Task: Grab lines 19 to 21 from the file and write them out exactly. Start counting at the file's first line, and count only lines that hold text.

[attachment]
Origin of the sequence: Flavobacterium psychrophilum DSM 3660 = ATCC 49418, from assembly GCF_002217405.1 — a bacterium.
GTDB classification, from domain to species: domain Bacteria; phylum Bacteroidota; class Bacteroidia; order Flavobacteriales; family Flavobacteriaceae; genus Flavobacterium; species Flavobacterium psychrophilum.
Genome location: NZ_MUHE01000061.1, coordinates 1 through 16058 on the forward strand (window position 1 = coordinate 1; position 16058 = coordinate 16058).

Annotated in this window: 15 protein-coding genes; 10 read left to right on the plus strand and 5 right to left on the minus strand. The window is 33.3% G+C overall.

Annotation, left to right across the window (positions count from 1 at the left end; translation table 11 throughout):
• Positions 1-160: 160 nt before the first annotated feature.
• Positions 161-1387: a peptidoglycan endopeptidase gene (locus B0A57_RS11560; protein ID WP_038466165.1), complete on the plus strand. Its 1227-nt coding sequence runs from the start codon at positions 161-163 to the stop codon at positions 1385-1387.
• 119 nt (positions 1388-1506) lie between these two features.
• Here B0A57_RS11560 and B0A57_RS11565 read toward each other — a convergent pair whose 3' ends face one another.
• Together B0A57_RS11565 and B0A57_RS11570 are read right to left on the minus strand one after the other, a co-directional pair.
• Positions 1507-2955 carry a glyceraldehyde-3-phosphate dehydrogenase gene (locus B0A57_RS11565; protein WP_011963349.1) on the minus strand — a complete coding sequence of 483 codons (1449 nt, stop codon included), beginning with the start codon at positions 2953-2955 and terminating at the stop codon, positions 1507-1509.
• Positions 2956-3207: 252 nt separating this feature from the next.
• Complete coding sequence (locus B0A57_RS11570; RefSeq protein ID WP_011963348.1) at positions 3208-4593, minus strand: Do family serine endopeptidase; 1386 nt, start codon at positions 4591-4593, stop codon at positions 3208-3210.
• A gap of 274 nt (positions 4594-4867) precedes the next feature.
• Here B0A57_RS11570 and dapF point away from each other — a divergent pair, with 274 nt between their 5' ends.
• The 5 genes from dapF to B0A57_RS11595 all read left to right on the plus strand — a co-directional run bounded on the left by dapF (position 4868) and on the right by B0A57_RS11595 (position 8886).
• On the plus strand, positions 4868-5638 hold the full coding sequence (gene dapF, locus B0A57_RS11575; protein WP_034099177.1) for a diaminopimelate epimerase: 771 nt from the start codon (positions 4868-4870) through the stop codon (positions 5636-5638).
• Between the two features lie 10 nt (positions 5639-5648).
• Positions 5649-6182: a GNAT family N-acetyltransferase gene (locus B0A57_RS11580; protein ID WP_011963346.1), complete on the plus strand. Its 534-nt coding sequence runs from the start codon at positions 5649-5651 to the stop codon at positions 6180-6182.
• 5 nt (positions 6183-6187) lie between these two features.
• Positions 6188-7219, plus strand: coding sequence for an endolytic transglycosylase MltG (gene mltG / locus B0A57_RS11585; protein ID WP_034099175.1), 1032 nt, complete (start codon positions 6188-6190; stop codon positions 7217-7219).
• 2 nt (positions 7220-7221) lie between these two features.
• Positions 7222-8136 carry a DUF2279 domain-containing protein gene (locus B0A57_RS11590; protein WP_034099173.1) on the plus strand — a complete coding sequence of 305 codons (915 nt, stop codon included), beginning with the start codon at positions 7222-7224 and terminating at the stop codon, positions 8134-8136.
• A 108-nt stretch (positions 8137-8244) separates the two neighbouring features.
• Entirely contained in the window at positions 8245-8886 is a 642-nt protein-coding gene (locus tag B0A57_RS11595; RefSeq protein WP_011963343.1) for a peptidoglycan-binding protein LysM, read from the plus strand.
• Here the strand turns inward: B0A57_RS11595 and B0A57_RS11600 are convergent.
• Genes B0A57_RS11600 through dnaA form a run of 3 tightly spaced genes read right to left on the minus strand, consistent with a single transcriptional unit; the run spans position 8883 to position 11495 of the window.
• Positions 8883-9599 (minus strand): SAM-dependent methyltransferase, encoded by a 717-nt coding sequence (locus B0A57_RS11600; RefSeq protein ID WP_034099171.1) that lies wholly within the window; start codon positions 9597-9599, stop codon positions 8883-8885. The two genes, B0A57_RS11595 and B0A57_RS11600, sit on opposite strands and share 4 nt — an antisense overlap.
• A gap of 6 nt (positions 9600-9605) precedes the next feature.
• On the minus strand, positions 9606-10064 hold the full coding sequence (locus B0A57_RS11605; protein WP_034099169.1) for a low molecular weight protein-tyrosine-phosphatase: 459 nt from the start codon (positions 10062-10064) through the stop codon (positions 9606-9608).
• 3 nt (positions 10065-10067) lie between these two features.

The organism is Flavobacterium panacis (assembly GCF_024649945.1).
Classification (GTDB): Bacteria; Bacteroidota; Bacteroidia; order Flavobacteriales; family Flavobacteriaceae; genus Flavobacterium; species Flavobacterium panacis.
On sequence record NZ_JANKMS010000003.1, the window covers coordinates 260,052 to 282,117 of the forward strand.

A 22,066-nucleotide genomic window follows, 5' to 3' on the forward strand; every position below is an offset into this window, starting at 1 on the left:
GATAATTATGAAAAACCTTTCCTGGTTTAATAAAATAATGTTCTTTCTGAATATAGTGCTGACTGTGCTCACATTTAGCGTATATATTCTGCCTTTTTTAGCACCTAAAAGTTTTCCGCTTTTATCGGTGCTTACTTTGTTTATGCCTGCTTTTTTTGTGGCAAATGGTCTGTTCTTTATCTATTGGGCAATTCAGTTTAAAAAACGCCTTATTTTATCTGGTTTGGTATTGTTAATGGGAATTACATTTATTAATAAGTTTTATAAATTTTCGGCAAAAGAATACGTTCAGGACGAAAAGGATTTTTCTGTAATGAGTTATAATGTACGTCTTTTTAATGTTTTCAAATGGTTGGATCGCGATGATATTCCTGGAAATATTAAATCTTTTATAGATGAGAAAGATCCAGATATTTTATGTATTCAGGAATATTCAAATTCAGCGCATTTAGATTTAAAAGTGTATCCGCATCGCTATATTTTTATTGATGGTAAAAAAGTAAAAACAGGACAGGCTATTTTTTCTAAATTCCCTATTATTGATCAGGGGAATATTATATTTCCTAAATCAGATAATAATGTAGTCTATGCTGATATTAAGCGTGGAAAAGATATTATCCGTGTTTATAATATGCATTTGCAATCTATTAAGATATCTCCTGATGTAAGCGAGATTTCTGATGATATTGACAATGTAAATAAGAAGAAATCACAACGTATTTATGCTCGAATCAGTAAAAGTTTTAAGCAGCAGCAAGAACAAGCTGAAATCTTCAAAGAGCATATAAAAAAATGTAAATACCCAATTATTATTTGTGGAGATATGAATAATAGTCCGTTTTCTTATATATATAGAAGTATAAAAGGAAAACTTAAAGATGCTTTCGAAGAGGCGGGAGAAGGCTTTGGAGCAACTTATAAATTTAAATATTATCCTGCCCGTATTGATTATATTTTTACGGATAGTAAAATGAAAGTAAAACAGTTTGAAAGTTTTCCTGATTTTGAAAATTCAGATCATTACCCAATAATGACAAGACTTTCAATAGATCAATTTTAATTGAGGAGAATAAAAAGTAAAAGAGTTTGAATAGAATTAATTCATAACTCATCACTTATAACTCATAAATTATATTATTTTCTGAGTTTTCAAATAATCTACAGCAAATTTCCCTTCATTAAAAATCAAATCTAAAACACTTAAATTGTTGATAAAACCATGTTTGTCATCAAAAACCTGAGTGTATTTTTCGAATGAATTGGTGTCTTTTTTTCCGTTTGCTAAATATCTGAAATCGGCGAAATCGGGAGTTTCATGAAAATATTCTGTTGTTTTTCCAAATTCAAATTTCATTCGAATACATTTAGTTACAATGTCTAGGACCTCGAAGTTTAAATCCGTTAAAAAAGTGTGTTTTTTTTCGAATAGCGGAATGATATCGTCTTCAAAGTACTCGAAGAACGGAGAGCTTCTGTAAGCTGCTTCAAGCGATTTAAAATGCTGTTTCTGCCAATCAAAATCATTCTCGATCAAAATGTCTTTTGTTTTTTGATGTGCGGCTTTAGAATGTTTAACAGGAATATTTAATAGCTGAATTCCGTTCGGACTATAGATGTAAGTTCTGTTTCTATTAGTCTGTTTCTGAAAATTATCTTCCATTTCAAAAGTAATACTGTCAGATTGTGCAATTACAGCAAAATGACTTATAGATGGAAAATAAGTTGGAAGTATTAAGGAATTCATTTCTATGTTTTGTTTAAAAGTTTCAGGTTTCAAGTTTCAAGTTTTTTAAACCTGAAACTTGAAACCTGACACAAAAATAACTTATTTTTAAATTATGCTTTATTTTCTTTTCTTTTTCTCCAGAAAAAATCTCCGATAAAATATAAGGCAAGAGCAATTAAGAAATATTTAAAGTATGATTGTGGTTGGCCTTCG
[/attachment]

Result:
• Positions 5649-6182: a GNAT family N-acetyltransferase gene (locus B0A57_RS11580; protein ID WP_011963346.1), complete on the plus strand. Its 534-nt coding sequence runs from the start codon at positions 5649-5651 to the stop codon at positions 6180-6182.
• 5 nt (positions 6183-6187) lie between these two features.
• Positions 6188-7219, plus strand: coding sequence for an endolytic transglycosylase MltG (gene mltG / locus B0A57_RS11585; protein ID WP_034099175.1), 1032 nt, complete (start codon positions 6188-6190; stop codon positions 7217-7219).